If you want to soak up some sun next to the sea this summer, you’re in luck! There are lots of great accessible beaches across the UK’s coastline, whatever your mobility needs. Take a look at some top picks below, as well as some handy tips to help you prepare for your day by the seaside.
Holidays, mini-break, a getaway or ‘holibobs’ – whatever you call it, a summer holiday isn’t complete without the beach. And luckily, here in the UK, you don’t need to travel too far to find one.
Great Britain is peppered with sand dunes and stunning stretches of coastline, giving you plenty of options for a memorable summer break. Plus, many beaches are accessible and wheelchair-friendly, too – making them a great option for an inclusive summer day out.
With Britain boasting over 10,000 miles of coastline, its beautiful beaches aren’t in short supply. To help you narrow down your options, here are a few top picks of accessible beaches across the UK.
Some of the most accessible beaches in the UK include:
- Boscombe Beach, Dorset. Where better to have a sunny staycation than in Dorset, the UK’s (hopefully) scorching Jurassic Coast? The award-winning Boscombe Beach, situated in Bournemouth, offers the opportunity to hire the country’s first-ever purpose-built disabled accessible beach huts. They’re designed to house four wheelchairs at once – which is great if you’re travelling with several people who use a wheelchair.
- Brighton Beach, Brighton. If you can forgive Brighton for its pebbly shores, this sunny seaside town is a perfect summer getaway. Not only can you hire all-terrain wheelchairs, but there’s even a designated wheelchair-accessible area near the shore. There’s also Blue Badge parking nearby, an accessible Changing Places toilet, and a handy lift from the pier to the shore.
- Whitley Bay, Newcastle. Marvel at St Mary’s Lighthouse, with a backdrop of the North Sea on this North East seaside escape. You can hire a mobility device called an ‘Hippocampe’ (an all-terrain beach wheelchair) along with a variety of other mobility equipment from the charity Beach Access North East. And best of all? It’s free to borrow – you just need to give them a minimum of 24 hours notice.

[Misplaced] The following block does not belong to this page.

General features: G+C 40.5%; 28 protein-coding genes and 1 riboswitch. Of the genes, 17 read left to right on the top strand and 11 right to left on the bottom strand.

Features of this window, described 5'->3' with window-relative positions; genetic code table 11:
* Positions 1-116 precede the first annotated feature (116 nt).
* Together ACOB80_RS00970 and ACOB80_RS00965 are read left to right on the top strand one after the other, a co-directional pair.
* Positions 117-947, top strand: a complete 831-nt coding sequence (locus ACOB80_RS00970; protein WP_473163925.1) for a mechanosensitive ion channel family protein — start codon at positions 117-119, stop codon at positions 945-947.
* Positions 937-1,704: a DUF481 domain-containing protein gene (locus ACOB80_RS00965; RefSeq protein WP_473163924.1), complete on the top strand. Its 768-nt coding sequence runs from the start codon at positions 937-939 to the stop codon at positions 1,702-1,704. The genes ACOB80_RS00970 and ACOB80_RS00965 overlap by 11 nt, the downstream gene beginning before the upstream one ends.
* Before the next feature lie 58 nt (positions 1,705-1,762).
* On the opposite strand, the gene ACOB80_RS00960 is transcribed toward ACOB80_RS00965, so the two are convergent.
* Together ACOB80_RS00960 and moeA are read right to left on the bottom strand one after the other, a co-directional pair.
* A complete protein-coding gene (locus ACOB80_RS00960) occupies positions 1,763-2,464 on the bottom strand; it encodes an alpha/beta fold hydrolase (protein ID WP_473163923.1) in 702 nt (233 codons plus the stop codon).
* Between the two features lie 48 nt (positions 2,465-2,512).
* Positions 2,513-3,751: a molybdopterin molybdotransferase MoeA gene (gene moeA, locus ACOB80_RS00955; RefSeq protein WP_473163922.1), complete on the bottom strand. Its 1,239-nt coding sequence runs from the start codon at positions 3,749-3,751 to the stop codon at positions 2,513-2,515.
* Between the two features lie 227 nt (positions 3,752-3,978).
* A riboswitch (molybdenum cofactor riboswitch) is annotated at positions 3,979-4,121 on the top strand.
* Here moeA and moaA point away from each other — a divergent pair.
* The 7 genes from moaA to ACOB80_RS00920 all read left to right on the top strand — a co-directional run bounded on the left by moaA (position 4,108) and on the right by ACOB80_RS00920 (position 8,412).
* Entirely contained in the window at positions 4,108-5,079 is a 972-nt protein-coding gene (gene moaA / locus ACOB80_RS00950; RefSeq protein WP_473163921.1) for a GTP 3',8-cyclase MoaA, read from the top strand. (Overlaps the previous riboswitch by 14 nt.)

- Balmedie Beach, Aberdeen. Scotland’s very own Balmedie Beach, in Aberdeen, is nestled by ancient sand dunes – and is known as one of the best beaches in the country. It’s close to Aberdeen train station, and offers the free, volunteer-run ‘Balmedie Beach Wheelchairs’ service. Be aware that the main hours for this are on Sundays between 12-3pm, so if you want to visit outside of these hours, make sure to contact them in advance to see if they can accommodate. In terms of other facilities, there is a Changing Places toilet, accessible with RADAR key, in the Country Park car park.
- Whitmore Bay, Barry Island, Wales. Made famous by the hit show Gavin and Stacey, family-friendly Whitmore Bay, on Wales’ Barry Island is beautiful and fully accessible. Hire free all-terrain wheelchairs to explore the crescent-shaped shore, and benefit from the beach’s new Changing Places facilities, too. It also boasts accessible showers and Blue Badge parking nearby.
- Northern Ireland. Northern Ireland is home to many accessible beaches, thanks to the Mae Murray Foundation – a charity that makes beaches inclusive and offers a range of facilities for wheelchair users. An ‘Inclusive Beach’ planned by the Foundation includes wheelchair access, parking, and disabled toilets – as well as free beach equipment loan schemes, including floating chairs and all-terrain wheelchairs. Current ‘Inclusive Beaches’ include Benone, Cranfield, Groomsport, Portrush and Portstewart.
How to be prepared for your accessible beach day out
To help you prepare for visiting one of the UK’s best accessible beaches, we’ve also compiled some handy tips to make your next summer holiday as stress-free as possible:
- Bag a Blue Flag. If possible, try choosing a beach with a ‘Blue Flag’ – an annual award that celebrates beaches, marinas and tourism operators that boast high environmental, and quality standards.
- Parking. Before you set off, it’s worth doing some research into your preferred beach’s parking amenities. Is there parking nearby, to limit your travel to the shore? Is it accessible, and safe for wheelchair users? Are you able to use your Blue Badge?
- Toilets. This is an essential thing to consider when choosing a seaside spot. Is there an accessible toilet, or Changing Places facilities nearby? Do you need a RADAR key, or are there staff on hand to help?
- Accommodation. If you’re making a long weekend of it, it’s worth checking out accommodation first. Are the rooms, and the hotel itself, wheelchair-friendly? Are there lifts, an emergency cord in the bathrooms, and accessible washing facilities? Check out our article on how to book accessible accommodation for your summer stays.
- Sand wheelchairs. Pushing a wheelchair across the sand is extremely hard work, so sand wheelchairs (sand buggies for wheelchair users with bigger wheels) are here to help at many of the UK’s accessible beaches – some can even get wet, too! It’s worth booking them in advance at peak season, though.
With a range of accessible beaches peppered across the length of the UK and Northern Ireland, there are plenty of great options for everyone. Enjoy your day by the sea!